Afghan resistance fighters will avoid conflict if the Taliban agree to a “power-sharing deal,” the leader of the Afghan resistance movement in Panjshir, Ahmad Massoud, said.
“If the Taliban are willing to reach a power-sharing deal where power is equally distributed and is decentralized, then we can move toward a settlement that is acceptable to everyone,” Massoud, the son of one of the main leaders of Afghanistan’s anti-Soviet resistance in the 1980s, told Foreign Policy magazine.
For the latest headlines, follow our Google News channel online or via the app.
“Anything less than this will be unacceptable to us, and we will continue our struggle and resistance until we achieve justice, equality, and freedom,” he was quoted as saying.
The fighters – who call themselves the National Resistance Front – have been holed up in Panjshir valley, north of Kabul, since the Taliban took over the country on August 15. Panjshir is the last remaining Afghan province not under the control of the extremist group.
On August 22, Massoud had told Al Arabiya that Panjshir valley will not be handed over to the Taliban and resistance fighters will be ready to fight back if the extremist group tries to seize it.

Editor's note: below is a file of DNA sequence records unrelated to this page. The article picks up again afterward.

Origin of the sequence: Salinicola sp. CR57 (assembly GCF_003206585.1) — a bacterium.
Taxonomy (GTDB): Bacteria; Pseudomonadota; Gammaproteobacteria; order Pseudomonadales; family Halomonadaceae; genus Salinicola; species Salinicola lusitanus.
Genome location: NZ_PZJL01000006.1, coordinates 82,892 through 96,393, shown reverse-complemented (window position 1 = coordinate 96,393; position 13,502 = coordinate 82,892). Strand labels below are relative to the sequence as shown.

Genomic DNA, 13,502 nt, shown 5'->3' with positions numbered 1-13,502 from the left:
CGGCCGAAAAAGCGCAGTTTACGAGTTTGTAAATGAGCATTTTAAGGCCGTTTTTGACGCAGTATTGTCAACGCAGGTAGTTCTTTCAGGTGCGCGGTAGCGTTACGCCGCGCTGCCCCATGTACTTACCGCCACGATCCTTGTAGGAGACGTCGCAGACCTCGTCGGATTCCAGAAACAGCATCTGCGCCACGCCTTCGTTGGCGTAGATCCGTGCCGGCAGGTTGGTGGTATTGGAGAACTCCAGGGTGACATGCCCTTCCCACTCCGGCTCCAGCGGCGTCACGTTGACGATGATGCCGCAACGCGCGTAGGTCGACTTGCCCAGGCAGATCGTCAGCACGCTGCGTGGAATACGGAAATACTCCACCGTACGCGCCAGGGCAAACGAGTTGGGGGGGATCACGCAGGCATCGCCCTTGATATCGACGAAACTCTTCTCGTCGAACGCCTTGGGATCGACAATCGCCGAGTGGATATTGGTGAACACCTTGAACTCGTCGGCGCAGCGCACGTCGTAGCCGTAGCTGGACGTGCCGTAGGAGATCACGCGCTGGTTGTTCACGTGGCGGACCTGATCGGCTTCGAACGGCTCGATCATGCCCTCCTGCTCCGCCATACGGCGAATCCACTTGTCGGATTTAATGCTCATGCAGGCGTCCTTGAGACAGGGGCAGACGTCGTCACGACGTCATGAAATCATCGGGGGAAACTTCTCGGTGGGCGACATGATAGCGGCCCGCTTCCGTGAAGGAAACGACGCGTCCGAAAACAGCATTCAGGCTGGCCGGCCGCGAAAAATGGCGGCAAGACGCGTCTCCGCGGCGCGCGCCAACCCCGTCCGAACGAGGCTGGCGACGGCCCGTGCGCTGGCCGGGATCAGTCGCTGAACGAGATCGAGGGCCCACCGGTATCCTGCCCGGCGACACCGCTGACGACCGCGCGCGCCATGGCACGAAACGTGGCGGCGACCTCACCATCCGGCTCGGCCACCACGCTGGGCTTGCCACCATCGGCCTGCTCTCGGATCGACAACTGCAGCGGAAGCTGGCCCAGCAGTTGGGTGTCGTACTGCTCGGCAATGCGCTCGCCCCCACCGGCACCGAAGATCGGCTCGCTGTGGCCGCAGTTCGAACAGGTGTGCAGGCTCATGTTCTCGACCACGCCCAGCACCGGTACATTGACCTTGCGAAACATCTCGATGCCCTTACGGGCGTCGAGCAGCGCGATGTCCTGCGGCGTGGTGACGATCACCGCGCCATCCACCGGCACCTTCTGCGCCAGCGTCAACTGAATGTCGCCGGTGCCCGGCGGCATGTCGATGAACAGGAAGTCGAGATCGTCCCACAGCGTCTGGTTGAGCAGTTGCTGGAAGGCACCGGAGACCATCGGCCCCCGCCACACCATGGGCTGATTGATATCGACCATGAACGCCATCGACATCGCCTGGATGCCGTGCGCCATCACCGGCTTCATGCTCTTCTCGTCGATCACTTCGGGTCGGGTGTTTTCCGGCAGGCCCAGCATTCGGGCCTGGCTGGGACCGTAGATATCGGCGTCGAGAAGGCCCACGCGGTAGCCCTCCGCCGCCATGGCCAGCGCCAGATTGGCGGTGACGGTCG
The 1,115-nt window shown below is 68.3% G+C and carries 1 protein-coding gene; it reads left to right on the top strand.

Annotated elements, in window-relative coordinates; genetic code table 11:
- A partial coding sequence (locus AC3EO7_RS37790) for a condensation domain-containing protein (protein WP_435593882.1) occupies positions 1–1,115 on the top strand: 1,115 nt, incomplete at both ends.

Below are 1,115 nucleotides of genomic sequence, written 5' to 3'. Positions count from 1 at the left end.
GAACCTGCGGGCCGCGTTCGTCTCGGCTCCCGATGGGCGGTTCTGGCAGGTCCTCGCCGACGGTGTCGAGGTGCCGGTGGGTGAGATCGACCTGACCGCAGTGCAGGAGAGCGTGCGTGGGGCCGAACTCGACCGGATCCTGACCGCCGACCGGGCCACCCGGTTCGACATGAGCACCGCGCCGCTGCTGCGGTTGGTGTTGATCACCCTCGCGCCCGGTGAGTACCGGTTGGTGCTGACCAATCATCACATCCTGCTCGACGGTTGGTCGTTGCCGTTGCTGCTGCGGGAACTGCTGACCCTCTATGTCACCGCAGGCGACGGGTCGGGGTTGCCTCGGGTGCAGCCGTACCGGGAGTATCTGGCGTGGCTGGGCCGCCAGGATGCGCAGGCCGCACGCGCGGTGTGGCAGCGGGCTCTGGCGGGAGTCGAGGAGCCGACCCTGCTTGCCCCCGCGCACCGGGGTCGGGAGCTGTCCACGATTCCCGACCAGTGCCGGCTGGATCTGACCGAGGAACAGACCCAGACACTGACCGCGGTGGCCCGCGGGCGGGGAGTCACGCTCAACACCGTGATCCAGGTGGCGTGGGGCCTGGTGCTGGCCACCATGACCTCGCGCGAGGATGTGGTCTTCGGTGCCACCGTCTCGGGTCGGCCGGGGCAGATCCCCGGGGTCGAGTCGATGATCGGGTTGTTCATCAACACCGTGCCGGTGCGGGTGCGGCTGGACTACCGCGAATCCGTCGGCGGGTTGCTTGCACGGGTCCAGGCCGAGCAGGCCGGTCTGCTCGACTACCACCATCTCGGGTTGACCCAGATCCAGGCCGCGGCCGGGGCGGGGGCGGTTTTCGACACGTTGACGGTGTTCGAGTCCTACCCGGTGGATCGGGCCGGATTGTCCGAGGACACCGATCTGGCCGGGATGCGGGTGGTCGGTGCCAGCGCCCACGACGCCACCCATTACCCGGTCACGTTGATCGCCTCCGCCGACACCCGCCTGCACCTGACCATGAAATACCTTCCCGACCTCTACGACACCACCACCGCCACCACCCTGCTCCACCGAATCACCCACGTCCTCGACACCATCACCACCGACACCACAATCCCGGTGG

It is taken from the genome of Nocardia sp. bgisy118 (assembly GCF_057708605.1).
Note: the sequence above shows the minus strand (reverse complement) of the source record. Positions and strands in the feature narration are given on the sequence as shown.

“We confronted the Soviet Union, and we will be able to confront the Taliban,” he said at the time.
Massoud had also called for the formation of a comprehensive government to rule the country with the participation of the Taliban, warning that war would be “unavoidable” if the extremist group refuses dialogue.
In his interview with the Foreign Policy, Massoud claimed that the resistance movement was receiving no outside support as several US officials called for the recognition of Massoud and former Afghan Vice President Amrullah Saleh as the formal government of Afghanistan.
Saleh is currently in Panjshir alongside the resistance fighters where he has declared himself the country’s rightful president.